Just about a year ago the Consumer Financial Protection Bureau (CFPB) filed suit against the law firm of Weltman, Weinberg & Reis Co, L.P.A. (WWR) alleging that the firm deceived consumers with misleading calls and letters. The fundamental issue is the fact that there is no formal definition of “meaningful review” of lawsuit documentation – 30 seconds? 5 minutes? 2 hours? This issue is now going to trial.

Background

The CFPB’s lawsuit accuses WWR of falsely representing in millions of collection letters sent to consumers that attorneys were involved in collecting the debt. The Bureau argues that a “letter sent on law firm letterhead, standing alone, represents a level of attorney involvement to the debtor receiving the letter” and that consumers receiving these collection letters “may reasonably believe that an attorney has reviewed his file and has determined that he is a candidate for legal action.”

The Bureau further argues that WWR attorneys do not 1) review account-level documents, 2) make any individual determination that the balance stated is due and owing, 3) form a professional judgment that a demand letter is appropriate for a particular account, or 4) decide to send a demand letter to individual consumers.

WWR asserts that its “lawyers are involved in and oversee every step of the collection process; communicate with their clients to gather information that the lawyers feel, in their professional judgment, is necessary to evaluate a portfolio of debt and verify the accuracy of representations that the client makes; develop a collections strategy, and oversee the use of technology to identify accounts that should be treated differently, thereby satisfying the meaningful involvement standard.”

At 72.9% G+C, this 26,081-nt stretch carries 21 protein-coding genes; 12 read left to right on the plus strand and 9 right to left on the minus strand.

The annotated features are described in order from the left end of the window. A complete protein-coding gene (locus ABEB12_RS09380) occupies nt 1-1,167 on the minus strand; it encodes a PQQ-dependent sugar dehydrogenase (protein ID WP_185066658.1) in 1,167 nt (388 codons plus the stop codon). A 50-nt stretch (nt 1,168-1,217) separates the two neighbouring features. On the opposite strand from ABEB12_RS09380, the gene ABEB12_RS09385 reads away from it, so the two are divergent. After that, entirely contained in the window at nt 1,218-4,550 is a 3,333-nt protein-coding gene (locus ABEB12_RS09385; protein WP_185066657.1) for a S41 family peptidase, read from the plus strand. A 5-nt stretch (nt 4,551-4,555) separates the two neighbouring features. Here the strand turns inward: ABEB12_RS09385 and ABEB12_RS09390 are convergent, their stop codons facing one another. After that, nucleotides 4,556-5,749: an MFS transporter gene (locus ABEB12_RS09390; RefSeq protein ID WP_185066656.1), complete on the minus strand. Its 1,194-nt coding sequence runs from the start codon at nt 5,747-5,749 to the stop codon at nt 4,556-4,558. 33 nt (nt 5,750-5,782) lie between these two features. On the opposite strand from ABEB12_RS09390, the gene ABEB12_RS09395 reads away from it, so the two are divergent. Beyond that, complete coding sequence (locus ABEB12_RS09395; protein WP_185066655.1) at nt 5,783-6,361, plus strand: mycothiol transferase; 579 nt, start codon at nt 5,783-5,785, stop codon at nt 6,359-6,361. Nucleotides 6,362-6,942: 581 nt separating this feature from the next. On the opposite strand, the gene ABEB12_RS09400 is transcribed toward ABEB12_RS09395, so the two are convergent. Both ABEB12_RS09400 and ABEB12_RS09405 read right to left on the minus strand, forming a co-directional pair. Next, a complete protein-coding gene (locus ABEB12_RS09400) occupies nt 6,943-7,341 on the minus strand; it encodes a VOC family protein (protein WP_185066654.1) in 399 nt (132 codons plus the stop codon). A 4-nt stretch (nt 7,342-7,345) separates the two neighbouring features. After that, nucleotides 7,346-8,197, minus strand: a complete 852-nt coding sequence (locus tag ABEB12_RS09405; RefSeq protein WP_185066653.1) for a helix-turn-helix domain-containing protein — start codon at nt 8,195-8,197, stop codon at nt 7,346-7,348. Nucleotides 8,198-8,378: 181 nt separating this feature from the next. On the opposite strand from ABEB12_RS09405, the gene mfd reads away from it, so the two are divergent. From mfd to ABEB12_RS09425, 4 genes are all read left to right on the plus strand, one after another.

insideARM reported on the lawsuit in April 2017, and noted that this was the third debt collection law firm targeted for enforcement by the Bureau.

In June of 2014 the CFPB filed suit against the Georgia law firm of Frederick J. Hanna & Associates. That case was ultimately settled with a consent order announced in December of 2015. insideARM subsequently published an article by Joann Needleman that discussed the significance of the Hanna order and predicted continued oversight by the CFPB over the practice of law in the collection arena.

On April 26, 2016 the CFPB announced it had filed a consent order with the New Jersey debt collection law firm, Pressler & Pressler LLP. Pressler & Pressler issued its own press release about the order.

Both Pressler & Pressler and WWR have insisted they have not violated any laws, and that they have been truthful with consumers. WWR issued this statement in 2017,  

“We fundamentally disagree with the CFPB’s allegations and believe that this lawsuit is the result of our firm’s refusal to be strong-armed into a Consent Order. We are a law firm that is legally allowed, under federal and state law, to provide collection and legal services. We are being truthful with consumers and factually accurate when we use our name and our company’s letterhead for proper debt collection activity. WWR has taken every reasonable step to ensure that it collects on consumer debts in compliance with those statutes and to ensure that every statement made to consumers is accurate and not misleading. I’d also like to emphasize that the CFPB’s two-and-a-half-year investigation into our firm did not uncover a single instance of consumer harm.

WWR cooperated fully with the CFPB since it initiated its Civil Investigative Demand (CID) in September 2014, producing hundreds of thousands of pages of documents and more than 1 million collection phone call recordings, and submitting to two investigational hearings. This was done at significant cost to WWR, but with the goal of proving to federal regulators that its attention to compliance and its by-the-book ethical practice of law is exemplary.